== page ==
Act 3, scene 1 is the first time in Shakespeare's Hamlet that the audience sees Hamlet and Ophelia together. There's very little frame of reference for what happens in this scene, except for Polonius and Laertes advising Ophelia to stay away from Hamlet in act 1, scene 3 and Ophelia's story to Polonius, in act 2, scene 1, when Hamlet puts on his "antic disposition" and frightens Ophelia while she's sewing quietly in her room.
When Hamlet enters in act 3, scene 1, he seems thoughtful, rational, and notably calm throughout his "To be, or not to be" soliloquy, particularly compared to his evident state of mind in his three previous soliloquies.
In his "O, that this too, too sullied flesh would melt" soliloquy in act 1, scene 2, Hamlet is grieved by his father's death and appalled by his mother's marriage to a "satyr," his uncle Claudius.
In the second soliloquy, "O all you host of heaven!" after he's seen the ghost of his father, Hamlet is understandably agitated and animated. He vows to avenge his father's murder and denounces Claudius as a "smiling, damned villain" (1.5.111).
In the "O, what a rogue and peasant slave am I!" soliloquy, Hamlet severely berates himself—and at considerable length—for his cowardly indecision and for his utter failure to do anything to avenge his father's murder.
Up to this point in the play, Hamlet has "played words" and sparred intellectually with Polonius, Rosencrantz, and Guildenstern, but he's been relatively cordial with all of them, and hasn't lashed out verbally at any of them. The only person to whom Hamlet has spoken even the least bit sharply is himself.
What happened in the few minutes between the overwrought "O, what a rogue and peasant slave am I!" soliloquy and the quietly controlled "To be, or not to be?" soliloquy? What happens to Hamlet when Ophelia appears in the scene that causes him to change his demeanor so dramatically and react to her so emotionally?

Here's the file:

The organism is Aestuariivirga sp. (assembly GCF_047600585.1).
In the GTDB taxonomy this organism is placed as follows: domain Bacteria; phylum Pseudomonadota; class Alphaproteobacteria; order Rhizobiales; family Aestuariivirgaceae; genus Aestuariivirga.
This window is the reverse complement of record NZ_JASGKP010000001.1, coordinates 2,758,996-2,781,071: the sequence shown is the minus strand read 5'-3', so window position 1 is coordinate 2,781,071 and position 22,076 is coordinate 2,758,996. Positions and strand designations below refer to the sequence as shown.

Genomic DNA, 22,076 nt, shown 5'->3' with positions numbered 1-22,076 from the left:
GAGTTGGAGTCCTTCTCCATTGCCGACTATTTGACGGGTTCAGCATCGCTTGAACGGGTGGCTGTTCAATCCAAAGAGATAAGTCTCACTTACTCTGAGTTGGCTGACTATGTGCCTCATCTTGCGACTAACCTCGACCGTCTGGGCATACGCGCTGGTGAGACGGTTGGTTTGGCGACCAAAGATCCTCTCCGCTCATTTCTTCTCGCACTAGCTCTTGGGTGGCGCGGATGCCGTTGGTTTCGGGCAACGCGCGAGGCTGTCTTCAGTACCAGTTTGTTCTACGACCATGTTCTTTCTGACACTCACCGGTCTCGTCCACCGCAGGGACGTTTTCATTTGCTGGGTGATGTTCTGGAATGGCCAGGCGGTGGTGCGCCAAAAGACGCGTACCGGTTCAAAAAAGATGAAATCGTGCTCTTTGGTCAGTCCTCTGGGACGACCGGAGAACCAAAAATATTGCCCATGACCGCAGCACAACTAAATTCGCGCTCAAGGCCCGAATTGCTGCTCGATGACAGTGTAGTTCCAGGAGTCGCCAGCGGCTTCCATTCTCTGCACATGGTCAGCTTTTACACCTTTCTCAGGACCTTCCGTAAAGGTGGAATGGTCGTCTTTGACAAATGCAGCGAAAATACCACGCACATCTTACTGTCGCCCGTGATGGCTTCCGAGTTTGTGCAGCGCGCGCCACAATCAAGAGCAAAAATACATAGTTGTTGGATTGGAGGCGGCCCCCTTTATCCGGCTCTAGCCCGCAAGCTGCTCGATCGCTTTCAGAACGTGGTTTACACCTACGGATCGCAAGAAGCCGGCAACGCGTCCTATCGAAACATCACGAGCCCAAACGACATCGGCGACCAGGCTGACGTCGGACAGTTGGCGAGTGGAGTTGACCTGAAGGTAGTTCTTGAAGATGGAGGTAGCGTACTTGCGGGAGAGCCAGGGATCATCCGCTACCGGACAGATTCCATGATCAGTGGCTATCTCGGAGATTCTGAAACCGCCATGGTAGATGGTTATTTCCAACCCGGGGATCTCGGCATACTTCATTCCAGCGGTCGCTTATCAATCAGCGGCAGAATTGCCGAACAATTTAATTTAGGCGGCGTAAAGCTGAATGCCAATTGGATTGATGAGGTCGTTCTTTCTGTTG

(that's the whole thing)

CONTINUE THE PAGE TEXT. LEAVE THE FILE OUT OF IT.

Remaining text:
One explanation for Hamlet's behavior towards Ophelia might be that he's aware that he and Ophelia are being watched, probably by Claudius and Polonius, so he puts on his "antic disposition" for them. Does Hamlet simply go too far with his "antic disposition" and say more to Ophelia than he truly meant to say?
As a corollary to that, Hamlet might be upset with Ophelia for betraying him by participating in Claudius and Polonius's scheme to listen in on their conversation. This might have prompted his "Are you honest?" question to her.
Does Hamlet think, perhaps, that Ophelia is trying to end their relationship by returning the "remembrances" to him? This might explain his emotional outbursts and verbal abuse of Ophelia, and his "I did love you once" and "I loved you not"—although "get thee to a nunnery" seems a bit of an overreaction.
If Hamlet knows that Claudius and Polonius are eavesdropping on his conversation with Ophelia, he might simply be taking advantage of the opportunity to demean Polonius as a fool and to threaten Claudius with "Those that are married already—all but one—shall live" (3.1.156–157).
The next time that Hamlet and Ophelia see each other is in the play-within-a-play scene, act 3, scene 2, which happens not more than a few hours after the "get thee to a nunnery" scene. By then, everything seems to be forgiven between them. They banter with one another and engage in some suggestive wordplay, but not a word is said about Hamlet's overly harsh treatment of Ophelia earlier that day.
Could Ophelia have known exactly what Hamlet was doing in the "get thee to a nunnery" scene and simply played along with his "antic disposition" act? Could Ophelia have made up the story about Hamlet coming into her room and frightening her with his disheveled clothes and strange behavior to help Hamlet mislead Polonius and Claudius about the reason for his "madness"?
One question leads to another in Hamlet, and there's no definitive answers to most of those questions.